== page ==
The Undivided Past: Humanity Beyond Our Differences

by David Cannadine
Read by Gildart Jackson

Blackstone Audio | April 9, 2013 | Audio Book (CD) |

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A New York Times Editor's Choice

From one of our most acclaimed historians comes an account of human solidarity throughout the ages, provocatively arguing against the received wisdom that history is best understood as a chronicle of groups in conflict.

Investigating the six most pervasive categories of human difference-religion, nation, class, gender, race, and civilization-Cannadine asks how determinative each of them has really been over the course of history. Without denying their power to motivate populations dramatically at particular moments, he reveals that in the long term none has proven remotely as divisive as the occasional absolutist cries of "us versus them" would suggest, whether Christian versus Muslim during the Crusades (and now), landed gentry versus peasantry during the Bolshevik Revolution, or Jews versus "Aryan race" in Nazi Germany. For most of recorded time, these same "unbridgeable" differences were experienced as just one identity among others; whatever most chroniclers, self-serving mythmakers, and demagogues would have us believe, history needs to be reimagined to include the countless fruitful interactions across these lines, which are usually left out of the picture.

Format: Audio Book (CD)

Dimensions: 10 Pages, 5.12 × 5.51 × 0.39 in

Published: April 9, 2013

Publisher: Blackstone Audio

Language: English

The following ISBNs are associated with this title:

ISBN - 10: 1470844559

ISBN - 13: 9781470844554

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– More About This Product –

The Undivided Past: Humanity Beyond Our Differences

The Undivided Past: Humanity Beyond Our Differences

by David Cannadine
Read by Gildart Jackson

Format: Audio Book (CD)

Dimensions: 10 Pages, 5.12 × 5.51 × 0.39 in

Published: April 9, 2013

Publisher: Blackstone Audio

Language: English

The following ISBNs are associated with this title:

ISBN - 10: 1470844559

ISBN - 13: 9781470844554

From the Publisher

A New York Times Editor's Choice

From one of our most acclaimed historians comes an account of human solidarity throughout the ages, provocatively arguing against the received wisdom that history is best understood as a chronicle of groups in conflict.

Investigating the six most pervasive categories of human difference-religion, nation, class, gender, race, and civilization-Cannadine asks how determinative each of them has really been over the course of history. Without denying their power to motivate populations dramatically at particular moments, he reveals that in the long term none has proven remotely as divisive as the occasional absolutist cries of "us versus them" would suggest, whether Christian versus Muslim during the Crusades (and now), landed gentry versus peasantry during the Bolshevik Revolution, or Jews versus "Aryan race" in Nazi Germany. For most of recorded time, these same "unbridgeable" differences were experienced as just one identity among others; whatever most chroniclers, self-serving mythmakers, and demagogues would have us believe, history needs to be reimagined to include the countless fruitful interactions across these lines, which are usually left out of the picture.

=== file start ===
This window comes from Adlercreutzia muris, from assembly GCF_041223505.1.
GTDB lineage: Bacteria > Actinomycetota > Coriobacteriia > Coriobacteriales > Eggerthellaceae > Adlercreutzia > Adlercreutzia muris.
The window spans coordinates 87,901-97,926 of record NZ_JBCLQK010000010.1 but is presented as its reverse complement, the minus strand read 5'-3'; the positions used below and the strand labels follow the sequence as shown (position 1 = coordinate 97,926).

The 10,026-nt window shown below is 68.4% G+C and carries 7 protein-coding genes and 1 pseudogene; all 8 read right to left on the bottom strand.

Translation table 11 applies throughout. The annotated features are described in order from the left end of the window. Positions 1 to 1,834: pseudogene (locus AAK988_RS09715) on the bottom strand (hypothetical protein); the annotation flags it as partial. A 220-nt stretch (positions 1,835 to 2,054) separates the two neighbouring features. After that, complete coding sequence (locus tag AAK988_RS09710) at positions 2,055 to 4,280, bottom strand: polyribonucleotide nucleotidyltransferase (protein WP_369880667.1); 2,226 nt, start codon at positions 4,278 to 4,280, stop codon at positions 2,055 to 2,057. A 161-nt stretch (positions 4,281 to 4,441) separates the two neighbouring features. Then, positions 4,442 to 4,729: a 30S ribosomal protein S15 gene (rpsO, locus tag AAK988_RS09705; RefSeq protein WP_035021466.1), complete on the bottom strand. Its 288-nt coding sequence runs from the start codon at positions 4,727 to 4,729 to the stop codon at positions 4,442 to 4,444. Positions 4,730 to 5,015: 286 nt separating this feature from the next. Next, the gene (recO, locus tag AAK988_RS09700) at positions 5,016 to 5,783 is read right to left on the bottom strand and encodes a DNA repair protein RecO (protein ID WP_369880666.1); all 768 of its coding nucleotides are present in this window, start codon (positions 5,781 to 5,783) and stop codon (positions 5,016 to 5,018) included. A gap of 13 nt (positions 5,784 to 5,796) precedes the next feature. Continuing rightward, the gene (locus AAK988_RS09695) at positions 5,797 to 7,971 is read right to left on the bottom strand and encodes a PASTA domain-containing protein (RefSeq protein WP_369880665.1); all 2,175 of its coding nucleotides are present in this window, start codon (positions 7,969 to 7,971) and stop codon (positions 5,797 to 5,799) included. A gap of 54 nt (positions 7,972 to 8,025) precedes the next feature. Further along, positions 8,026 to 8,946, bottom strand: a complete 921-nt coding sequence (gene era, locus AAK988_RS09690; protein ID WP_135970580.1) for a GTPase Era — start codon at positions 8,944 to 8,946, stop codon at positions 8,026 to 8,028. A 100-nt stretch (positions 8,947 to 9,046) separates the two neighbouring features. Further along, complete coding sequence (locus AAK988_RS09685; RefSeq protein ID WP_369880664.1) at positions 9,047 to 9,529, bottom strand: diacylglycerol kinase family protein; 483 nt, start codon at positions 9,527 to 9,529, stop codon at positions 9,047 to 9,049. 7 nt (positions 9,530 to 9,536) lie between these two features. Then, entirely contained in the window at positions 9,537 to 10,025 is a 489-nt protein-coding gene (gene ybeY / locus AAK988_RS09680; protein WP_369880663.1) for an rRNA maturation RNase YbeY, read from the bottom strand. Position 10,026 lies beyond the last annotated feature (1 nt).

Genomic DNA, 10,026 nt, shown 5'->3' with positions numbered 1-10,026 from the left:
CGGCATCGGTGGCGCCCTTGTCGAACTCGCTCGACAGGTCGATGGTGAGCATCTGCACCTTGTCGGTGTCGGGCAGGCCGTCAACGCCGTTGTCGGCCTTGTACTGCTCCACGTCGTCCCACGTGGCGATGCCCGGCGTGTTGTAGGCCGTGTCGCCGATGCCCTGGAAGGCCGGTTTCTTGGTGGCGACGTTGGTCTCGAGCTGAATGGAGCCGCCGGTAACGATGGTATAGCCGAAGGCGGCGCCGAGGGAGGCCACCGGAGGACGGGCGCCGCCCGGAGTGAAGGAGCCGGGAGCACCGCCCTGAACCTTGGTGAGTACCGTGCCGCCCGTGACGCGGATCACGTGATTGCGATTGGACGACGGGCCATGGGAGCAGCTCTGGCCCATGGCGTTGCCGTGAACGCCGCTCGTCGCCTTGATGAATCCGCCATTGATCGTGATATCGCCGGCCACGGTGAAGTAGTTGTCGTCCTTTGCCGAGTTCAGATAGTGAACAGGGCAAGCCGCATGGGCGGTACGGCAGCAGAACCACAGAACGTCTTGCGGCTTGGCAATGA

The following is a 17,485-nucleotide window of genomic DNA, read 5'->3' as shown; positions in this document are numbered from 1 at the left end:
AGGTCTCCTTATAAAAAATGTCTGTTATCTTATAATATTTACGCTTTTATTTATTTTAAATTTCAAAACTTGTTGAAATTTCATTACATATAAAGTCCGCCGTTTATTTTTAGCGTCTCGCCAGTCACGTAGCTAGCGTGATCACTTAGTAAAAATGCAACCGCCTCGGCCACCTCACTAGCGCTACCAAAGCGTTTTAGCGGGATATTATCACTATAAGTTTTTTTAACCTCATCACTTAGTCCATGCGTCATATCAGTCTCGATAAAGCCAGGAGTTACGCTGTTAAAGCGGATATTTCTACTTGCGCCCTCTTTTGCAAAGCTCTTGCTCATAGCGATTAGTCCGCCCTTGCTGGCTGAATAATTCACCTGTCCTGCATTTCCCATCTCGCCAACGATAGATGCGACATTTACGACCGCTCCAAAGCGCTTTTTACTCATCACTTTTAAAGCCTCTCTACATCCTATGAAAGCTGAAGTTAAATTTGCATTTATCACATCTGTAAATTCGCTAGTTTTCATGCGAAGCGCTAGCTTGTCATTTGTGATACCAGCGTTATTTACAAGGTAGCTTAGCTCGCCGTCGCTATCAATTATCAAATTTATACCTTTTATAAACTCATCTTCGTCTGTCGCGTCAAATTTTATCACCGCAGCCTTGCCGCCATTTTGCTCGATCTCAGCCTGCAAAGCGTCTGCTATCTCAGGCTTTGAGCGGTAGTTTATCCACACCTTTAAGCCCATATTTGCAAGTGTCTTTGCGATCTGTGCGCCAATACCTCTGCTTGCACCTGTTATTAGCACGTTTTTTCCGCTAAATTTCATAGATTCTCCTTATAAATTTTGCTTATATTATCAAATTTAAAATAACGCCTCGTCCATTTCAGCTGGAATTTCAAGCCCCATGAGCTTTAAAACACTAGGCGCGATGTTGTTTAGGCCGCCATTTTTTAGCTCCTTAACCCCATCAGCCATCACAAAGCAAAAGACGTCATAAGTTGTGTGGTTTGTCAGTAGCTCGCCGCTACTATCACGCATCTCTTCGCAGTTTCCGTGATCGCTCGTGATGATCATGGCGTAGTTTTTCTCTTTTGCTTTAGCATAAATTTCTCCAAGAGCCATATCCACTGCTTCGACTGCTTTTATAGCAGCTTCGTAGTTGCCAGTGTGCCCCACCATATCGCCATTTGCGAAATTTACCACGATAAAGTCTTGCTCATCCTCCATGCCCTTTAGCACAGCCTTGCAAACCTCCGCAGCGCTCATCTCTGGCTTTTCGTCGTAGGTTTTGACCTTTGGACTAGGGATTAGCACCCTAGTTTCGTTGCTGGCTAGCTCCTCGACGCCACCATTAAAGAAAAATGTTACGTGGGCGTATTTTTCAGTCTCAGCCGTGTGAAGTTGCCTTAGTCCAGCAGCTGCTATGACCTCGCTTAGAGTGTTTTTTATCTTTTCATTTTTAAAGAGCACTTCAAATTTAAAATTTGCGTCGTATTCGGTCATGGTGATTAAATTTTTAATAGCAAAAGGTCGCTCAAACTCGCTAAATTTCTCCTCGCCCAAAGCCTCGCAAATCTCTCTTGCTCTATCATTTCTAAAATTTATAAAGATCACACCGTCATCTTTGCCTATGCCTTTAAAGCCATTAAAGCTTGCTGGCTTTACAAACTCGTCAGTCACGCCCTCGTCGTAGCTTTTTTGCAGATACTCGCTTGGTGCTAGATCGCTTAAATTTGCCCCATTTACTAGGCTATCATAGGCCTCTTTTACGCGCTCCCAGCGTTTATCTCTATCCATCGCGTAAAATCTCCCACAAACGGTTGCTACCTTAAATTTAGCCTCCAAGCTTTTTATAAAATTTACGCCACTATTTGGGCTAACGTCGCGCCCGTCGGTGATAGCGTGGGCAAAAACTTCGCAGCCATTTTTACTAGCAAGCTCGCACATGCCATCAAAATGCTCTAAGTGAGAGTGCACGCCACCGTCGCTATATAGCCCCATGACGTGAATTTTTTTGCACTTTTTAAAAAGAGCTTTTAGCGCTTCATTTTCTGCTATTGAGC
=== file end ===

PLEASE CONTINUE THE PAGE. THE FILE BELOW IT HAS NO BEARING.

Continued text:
About the Author

David Cannadine was born in Birmingham, England, and educated at Cambridge, Oxford, and Princeton. He is the editor and author of many acclaimed books, including The Decline and Fall of the British Aristocracy, which won the Lionel Trilling Prize and the Yale Univeristy Press Governors' Award; Aspects of Aristocracy; G. M. Trevelyan; The Pleasures of the Past; History in Our Time; and Class in Britain. He has taught at Cambridge and Columbia Universities and is now an honorary fellow at the Institute of Historical Research, University of London, and professor of history at Princeton University.

Gildart Jackson's acting credits span the stage and screen. He is most often recognized for his roles as Gideon on Charmed and Simon Prentiss on General Hospital. He has also starred in numerous television shows, including CSI and Vegas, and recently played the lead in the highly acclaimed independent feature film You, directed by his wife, Melora Hardin.

Editorial Reviews

"Cannadine does not say so, but he may well have written his book in response to Samuel Huntington's famous argument about the clash of civilizations…I can only hope that The Undivided Past will have all the impact of Huntington's work, serving as an important reminder that human beings around the world not only have much in common but also have improved the conditions of their lives over time…His optimism is both refreshing and necessary."--New York Times Book Review

"A mediation on the ways in which history has been abused to present the world divided into simple, opposing identities of good and evil, 'them' and 'us'…If any current historian might speak truth to power then we should wish it to be David Cannadine." --Daily Telegraph (London)

"One of our most provocative and profound historians, Cannadine confronts the brutally populist, crudely polarized Manichean concept of 'us versus them' in the writing of history. He affirms, rather, the complexity and diversity of humanity and the connectedness of its manifold identities."--Times (London)

"A spirited case for harmony against the myths of identity politics…The Undivided Pastsucceeds best as a Swiftian treatise on the ignorance of the learned and the follies of the wise. While the fetishism of a single, adversarial identity still derails the study of history as much as the practice of politics, The Undivided Past should earn applause."--Independent (London)

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